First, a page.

Furthermore, it is known that a layer 9 of the heat conducting block 4 consists of copper or a material of a similarly good thermal conductivity. The amount of thermal energy which the copper layer can absorb depends on the volume thereof. The copper layer 9 abuts either directly or via a thin layer of heat conducting paste on the chip 2 and on the processor core 6, respectively, and absorbs the heat thereof and discharges it to further layers of the heat conducting block 4, in FIG. 4 to the elastic layer 5. The layer, in turn, conducts the heat further to the heat spreader 3 which is cooled with a further cooling technique 8 of the system.
 However, the assemblies which are described in EP 1791177 A1 have the drawback that on the one hand upon a heat load there is the risk in the case of an elastic material that vapors of the elastic plastic 5 deposit at an undesired place especially in cases where silicone is used. On the other hand, the configuration with resilient parts of the base plate has the drawback that it is not possible to dissipate enough heat from the semiconductor device to absorb particularly high heat peaks. Moreover, the amount of heat that can be dissipated per time unit is often no longer adequate for modern semiconductors 2.
SUMMARY OF THE INVENTION
 The object underlying the present invention consists in providing improved heat dissipation from a heat generating power semiconductor device, such as a CPU or a chip set, to the heat spreader, and the heat spreader should here be producible at low costs. Furthermore, a connection of the COM module to the system cooling solution that is as position-accurate as possible should be ensured together with mechanical loads that are as small as possible.
 According to the present invention a heat spreader comprises a base plate which is connectable in a heat-conducting manner to at least one power semiconductor device. The base plate comprises a recess in which at least one heat pipe is arranged for dissipating the generated heat. According to the invention said at least one heat pipe is movably supported in the recess of the base plate.
 Heat pipes are generally known and e.g. shown in EP 0191419 B1. Such a heat pipe is a closed space partly filled with a liquid. The wall material and the kind of liquid depend substantially on the temperature range in which the heat pipe is to operate. When heat is supplied at a place of the heat pipe (the heat zone), the liquid evaporates and the vapor is distributed over the whole interior. The vapor condenses at a heat sink (of the condensation zone) and releases heat in this process. The working liquid must be transported back to the heating zone. This can be done by gravity if the heat pipe is arranged such that the heating zone is at the bottom and the heat sink is further above. The liquid, however, can also be transported back by capillary forces, for which purpose the inner wall is provided with grooves, grids or a porous layer. The heat pipe is distinguished in that heat can be transported from a heat source, i.e. the heat-generating semiconductor device, to a more distant heat sink and/or a heat sink with a larger area with an only slight temperature drop. The chamber formed by the heat pipe need not be cylindrical; a heat pipe can have almost any desired cross-section.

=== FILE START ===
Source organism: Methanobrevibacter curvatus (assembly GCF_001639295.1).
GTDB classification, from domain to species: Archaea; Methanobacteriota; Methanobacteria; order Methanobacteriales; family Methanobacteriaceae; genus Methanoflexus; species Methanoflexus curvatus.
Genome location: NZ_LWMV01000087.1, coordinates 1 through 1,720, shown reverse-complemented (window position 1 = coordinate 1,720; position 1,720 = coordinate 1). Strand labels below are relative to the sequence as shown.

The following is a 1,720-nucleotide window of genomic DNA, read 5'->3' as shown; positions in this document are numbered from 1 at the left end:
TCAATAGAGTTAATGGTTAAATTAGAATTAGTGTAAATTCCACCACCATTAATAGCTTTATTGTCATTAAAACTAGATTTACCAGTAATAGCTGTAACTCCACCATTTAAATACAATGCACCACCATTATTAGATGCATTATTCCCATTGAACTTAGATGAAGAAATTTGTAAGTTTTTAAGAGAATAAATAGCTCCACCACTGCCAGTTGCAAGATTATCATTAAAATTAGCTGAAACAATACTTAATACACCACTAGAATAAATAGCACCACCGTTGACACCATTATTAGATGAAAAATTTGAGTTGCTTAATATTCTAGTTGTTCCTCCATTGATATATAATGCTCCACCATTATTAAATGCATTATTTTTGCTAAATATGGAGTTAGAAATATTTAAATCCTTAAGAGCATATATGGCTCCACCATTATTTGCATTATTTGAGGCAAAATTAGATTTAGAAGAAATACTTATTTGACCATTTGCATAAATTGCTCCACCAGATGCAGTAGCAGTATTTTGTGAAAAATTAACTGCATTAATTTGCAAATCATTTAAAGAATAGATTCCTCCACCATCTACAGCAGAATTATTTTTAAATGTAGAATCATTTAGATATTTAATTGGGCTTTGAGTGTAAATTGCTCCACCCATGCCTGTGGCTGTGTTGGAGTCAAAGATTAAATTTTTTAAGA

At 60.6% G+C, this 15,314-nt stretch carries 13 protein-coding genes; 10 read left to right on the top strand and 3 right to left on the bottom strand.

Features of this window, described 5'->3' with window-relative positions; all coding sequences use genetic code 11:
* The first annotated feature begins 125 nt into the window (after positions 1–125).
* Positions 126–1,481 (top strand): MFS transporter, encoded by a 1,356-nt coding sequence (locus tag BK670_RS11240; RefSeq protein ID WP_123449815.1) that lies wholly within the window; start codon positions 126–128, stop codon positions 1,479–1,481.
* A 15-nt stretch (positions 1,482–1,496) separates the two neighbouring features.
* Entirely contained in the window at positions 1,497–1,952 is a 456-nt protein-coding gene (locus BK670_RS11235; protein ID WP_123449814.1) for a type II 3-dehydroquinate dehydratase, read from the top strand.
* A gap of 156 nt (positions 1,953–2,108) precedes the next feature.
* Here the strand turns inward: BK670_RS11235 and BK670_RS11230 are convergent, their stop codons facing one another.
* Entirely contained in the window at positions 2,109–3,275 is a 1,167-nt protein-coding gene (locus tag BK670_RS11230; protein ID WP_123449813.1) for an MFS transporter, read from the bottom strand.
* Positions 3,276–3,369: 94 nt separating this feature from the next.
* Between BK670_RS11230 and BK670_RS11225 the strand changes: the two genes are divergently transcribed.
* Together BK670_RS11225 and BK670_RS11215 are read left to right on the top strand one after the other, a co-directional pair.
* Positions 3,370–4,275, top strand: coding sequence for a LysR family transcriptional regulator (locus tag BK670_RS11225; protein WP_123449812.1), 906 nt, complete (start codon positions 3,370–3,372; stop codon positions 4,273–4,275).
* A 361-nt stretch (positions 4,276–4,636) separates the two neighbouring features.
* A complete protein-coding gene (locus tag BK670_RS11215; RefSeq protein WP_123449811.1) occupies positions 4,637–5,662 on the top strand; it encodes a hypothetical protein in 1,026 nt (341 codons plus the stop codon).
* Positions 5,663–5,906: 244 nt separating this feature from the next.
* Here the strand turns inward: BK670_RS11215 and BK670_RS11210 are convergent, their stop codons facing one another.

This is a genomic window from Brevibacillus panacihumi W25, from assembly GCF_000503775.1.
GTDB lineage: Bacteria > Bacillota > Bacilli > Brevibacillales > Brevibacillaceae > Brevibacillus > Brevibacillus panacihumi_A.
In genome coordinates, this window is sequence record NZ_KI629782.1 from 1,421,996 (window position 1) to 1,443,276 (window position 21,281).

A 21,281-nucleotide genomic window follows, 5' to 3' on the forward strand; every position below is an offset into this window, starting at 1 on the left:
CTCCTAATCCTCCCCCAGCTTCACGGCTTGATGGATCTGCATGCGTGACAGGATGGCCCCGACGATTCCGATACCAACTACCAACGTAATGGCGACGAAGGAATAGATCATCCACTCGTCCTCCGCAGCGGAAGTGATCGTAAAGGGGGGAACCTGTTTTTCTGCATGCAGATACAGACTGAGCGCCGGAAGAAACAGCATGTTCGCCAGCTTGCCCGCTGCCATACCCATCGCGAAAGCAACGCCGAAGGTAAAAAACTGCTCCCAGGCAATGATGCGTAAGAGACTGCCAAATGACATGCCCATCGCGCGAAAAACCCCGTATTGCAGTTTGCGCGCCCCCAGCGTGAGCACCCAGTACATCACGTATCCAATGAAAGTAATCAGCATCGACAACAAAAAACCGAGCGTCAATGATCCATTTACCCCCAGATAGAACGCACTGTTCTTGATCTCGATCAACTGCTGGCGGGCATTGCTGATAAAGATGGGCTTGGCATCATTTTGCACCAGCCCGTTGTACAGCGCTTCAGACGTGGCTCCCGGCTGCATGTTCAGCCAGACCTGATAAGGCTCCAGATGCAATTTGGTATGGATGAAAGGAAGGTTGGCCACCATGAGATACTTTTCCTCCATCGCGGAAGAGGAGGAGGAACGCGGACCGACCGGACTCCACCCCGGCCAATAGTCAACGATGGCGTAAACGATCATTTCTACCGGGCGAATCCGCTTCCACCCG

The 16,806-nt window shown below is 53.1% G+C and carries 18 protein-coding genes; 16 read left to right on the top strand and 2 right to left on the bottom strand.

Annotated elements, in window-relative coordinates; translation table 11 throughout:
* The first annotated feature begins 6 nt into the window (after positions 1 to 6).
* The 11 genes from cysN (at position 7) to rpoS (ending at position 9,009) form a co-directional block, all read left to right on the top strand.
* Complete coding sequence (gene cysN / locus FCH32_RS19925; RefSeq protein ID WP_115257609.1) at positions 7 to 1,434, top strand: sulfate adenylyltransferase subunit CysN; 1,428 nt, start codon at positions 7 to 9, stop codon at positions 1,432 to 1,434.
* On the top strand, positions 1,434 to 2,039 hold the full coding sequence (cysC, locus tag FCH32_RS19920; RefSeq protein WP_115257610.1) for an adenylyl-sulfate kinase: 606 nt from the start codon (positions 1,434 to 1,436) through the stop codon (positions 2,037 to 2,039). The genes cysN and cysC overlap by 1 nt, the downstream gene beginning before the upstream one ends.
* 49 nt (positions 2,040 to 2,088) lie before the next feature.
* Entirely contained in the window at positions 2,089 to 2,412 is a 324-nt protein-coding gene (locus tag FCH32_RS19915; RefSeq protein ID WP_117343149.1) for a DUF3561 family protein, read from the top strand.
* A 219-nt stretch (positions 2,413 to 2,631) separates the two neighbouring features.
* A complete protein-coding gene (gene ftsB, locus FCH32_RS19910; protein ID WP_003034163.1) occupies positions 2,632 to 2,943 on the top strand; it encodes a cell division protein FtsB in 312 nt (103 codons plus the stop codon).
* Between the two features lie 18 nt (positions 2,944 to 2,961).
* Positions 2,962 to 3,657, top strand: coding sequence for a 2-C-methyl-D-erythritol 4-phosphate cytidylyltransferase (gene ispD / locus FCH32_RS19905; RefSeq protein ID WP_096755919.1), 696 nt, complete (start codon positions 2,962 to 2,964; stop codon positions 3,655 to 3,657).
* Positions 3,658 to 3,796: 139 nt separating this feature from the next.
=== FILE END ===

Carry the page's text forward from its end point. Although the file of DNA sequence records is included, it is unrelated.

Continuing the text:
With the movable support of the heat pipe according to the invention relative to the base plate it is possible that despite existing manufacturing tolerances in the structural height of the power semiconductor devices an optimal heat transition to the heat pipe is achieved. The provision of a heat pipe affords a much better dissipation of the heat into areas where in a mounted state e.g. heat sinks can be arranged.
 Due to the provision of an additional heat coupling element which is connected in a heat-conducting manner to the power semiconductor device on the one hand and to the heat pipe on the other hand, a transition between the different surfaces of the semiconductor device and of the heat pipe can be achieved. At the same time the heat coupling element also serves as a buffer to absorb temperature peaks.
 To achieve an optimal heat transition on the one hand and a minimal mechanical load on the chips on the other hand, the contact pressure of the heat coupling element on the heat pipe and/or on the power device is adjusted in a definite way via at least one spring element according to an advantageous embodiment of the present invention. The spring element according to an advantageous embodiment can e.g. comprise a spiral spring with a defined spring constant. The spiral spring resiliently supports the heat coupling element relative to the base plate. Alternatively, however, spring rings or spring steel sheets may be used.
 Said heat coupling element can be made from copper in an advantageous way. This material has the advantage that it shows a particularly good thermal conductivity. Of course other metallic or other materials of good heat conduction can also be used.